Brothers.

This is me sitting next to my friend Abbas and telling a story.

The location is our park where we meet every evening when it is not raining. The story was an explanation to an earlier pithy reply to a question from a young man. He had been seeing the two of us together at the park every evening, and gathered enough courage to ask me if we were brothers. I had answered “yes and no.” He went away and returned after a while to ask what I meant by that pithy remark. So, I told him the story.

Yes, we are brothers. But, we were separated from our natural parents when we were small boys in an earthquake. We were brought up by separate surrogate parents, I as a Hindu and Abbas as a Muslim, Therefore, now we are not brothers but friends.

The background. Indian cinema has many such stories and inevitably, one of the separated brothers will become a police officer and the other a gangster or a criminal and eventually both will discover that they are brothers and the criminal will surrender to the police officer and undergo imprisonment. When he is released, he will be received by the entire family accompanied by his sweetheart who had been patiently waiting all the while for the criminal to serve his term. All is well that ends well. That melodrama inspired my flippant reply to the young man, who must have been thinking that in real life too, reel life comes true.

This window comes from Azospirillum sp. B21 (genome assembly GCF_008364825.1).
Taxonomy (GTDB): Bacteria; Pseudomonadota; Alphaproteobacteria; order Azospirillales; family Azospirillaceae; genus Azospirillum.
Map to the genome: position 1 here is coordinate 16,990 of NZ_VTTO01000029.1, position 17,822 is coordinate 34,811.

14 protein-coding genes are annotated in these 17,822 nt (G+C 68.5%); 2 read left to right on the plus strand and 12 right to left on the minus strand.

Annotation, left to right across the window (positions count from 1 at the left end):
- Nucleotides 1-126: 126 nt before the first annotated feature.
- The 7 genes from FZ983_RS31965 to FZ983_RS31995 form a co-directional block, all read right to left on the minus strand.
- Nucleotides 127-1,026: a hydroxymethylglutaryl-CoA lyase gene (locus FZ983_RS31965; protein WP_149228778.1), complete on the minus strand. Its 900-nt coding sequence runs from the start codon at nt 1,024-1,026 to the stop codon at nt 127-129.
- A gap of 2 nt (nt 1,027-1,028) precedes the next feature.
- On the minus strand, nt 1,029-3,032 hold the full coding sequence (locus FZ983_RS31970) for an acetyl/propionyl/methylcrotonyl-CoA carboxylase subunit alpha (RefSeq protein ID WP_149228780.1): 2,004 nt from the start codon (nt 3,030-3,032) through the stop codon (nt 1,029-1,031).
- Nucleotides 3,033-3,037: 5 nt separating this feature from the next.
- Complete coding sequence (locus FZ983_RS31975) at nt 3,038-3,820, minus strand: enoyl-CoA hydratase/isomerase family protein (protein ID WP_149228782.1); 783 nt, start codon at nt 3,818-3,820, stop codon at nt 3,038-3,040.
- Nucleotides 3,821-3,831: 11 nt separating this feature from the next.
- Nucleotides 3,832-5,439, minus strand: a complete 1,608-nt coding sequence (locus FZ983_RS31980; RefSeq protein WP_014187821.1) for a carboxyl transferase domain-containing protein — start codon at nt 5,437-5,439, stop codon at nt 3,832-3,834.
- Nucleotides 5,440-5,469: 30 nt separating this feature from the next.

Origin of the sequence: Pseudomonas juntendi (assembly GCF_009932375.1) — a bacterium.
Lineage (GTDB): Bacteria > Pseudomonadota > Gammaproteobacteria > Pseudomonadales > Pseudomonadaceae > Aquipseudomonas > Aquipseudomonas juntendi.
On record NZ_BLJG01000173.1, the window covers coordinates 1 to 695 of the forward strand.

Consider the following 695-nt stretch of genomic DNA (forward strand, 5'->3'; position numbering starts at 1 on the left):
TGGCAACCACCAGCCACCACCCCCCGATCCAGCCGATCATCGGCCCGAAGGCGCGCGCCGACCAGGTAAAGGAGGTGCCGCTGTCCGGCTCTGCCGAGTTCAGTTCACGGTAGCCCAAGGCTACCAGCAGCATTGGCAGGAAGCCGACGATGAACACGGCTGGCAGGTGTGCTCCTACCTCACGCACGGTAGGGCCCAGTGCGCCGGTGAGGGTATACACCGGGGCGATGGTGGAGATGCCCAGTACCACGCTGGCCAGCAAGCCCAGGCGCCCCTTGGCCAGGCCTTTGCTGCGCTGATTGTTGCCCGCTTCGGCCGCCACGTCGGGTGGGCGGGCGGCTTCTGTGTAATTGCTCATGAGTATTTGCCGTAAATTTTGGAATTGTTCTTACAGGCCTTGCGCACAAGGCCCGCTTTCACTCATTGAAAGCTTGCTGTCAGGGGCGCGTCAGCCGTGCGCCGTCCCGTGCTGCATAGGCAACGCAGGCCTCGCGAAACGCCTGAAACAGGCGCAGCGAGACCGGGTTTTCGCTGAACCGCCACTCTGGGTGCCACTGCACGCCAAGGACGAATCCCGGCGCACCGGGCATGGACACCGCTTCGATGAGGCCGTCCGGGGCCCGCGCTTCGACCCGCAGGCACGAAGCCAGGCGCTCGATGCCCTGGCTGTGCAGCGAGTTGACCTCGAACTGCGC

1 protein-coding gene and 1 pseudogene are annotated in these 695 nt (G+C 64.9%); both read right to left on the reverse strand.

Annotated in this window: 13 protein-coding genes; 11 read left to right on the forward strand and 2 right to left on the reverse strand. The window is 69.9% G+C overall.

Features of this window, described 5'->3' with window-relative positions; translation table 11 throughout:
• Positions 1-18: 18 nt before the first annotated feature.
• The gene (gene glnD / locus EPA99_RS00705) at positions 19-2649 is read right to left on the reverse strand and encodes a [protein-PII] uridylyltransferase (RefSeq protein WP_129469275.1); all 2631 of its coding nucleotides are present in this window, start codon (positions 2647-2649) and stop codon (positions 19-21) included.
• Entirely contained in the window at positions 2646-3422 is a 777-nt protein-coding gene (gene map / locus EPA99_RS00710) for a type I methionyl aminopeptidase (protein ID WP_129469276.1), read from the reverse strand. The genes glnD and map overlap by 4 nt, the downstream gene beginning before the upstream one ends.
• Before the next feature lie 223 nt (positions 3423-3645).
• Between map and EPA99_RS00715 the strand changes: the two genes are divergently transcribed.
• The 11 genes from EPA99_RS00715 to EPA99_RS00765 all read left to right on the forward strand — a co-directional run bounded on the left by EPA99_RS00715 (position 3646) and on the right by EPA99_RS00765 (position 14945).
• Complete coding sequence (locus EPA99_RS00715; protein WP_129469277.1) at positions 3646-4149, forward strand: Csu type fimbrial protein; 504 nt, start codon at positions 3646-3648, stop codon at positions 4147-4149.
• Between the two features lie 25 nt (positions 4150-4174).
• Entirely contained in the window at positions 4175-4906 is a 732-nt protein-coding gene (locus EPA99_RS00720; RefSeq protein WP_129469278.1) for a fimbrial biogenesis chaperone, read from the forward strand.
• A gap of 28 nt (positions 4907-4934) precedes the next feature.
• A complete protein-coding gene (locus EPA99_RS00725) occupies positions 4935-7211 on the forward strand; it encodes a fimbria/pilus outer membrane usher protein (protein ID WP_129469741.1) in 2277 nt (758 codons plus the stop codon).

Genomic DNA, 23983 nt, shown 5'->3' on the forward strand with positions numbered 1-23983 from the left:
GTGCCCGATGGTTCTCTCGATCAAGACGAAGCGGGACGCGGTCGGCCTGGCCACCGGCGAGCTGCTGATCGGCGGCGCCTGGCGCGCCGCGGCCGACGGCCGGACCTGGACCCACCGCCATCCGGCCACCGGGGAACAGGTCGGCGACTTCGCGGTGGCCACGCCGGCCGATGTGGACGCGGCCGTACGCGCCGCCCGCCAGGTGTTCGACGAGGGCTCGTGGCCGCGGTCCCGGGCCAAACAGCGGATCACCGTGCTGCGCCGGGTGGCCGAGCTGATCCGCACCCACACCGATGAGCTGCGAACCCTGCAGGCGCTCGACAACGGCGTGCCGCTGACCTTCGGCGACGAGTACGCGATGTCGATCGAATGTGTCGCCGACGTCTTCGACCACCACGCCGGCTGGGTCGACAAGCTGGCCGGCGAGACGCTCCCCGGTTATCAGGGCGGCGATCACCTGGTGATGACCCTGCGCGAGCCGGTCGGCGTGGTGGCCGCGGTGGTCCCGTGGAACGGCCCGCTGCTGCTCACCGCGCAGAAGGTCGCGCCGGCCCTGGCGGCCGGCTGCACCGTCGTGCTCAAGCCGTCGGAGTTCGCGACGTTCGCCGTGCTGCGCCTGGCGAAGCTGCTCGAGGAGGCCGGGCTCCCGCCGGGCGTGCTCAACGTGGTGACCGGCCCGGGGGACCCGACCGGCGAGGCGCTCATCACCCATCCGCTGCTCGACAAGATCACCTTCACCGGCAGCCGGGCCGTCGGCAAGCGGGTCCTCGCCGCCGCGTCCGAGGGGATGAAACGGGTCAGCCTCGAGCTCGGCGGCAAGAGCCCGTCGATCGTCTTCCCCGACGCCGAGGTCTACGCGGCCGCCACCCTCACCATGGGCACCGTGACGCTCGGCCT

Poor Abbas. He is stuck with me. He is a gentle soul incapable of swatting a fly. He keeps landing up in all kinds of embarrassing situations because he looks like me, or I like him.
For instance, one day he was parking his car in a parking lot when the attendant came and asked him why he has changed his car from the old flamboyant sports car. Abbas had to convince him that he was the wrong guy though he knew the culprit with the flamboyant sports car.

On another occasion, two ladies accosted Abbas on the main shopping street and asked him where he had been hiding for such a long time. By the time he could answer, his lovely wife Huseina landed up and was quite upset with the scene. Abbas claimed that he never had anything to do with the ladies, and they by that time had realized that they had the wrong man and explained that he resembled a friend of theirs called Ramana. You can imagine the relief that Abbas felt. I had an earful from Huseina in the evening.

Now, the big question, who is the criminal and who is the police officer in this very unlikely story?

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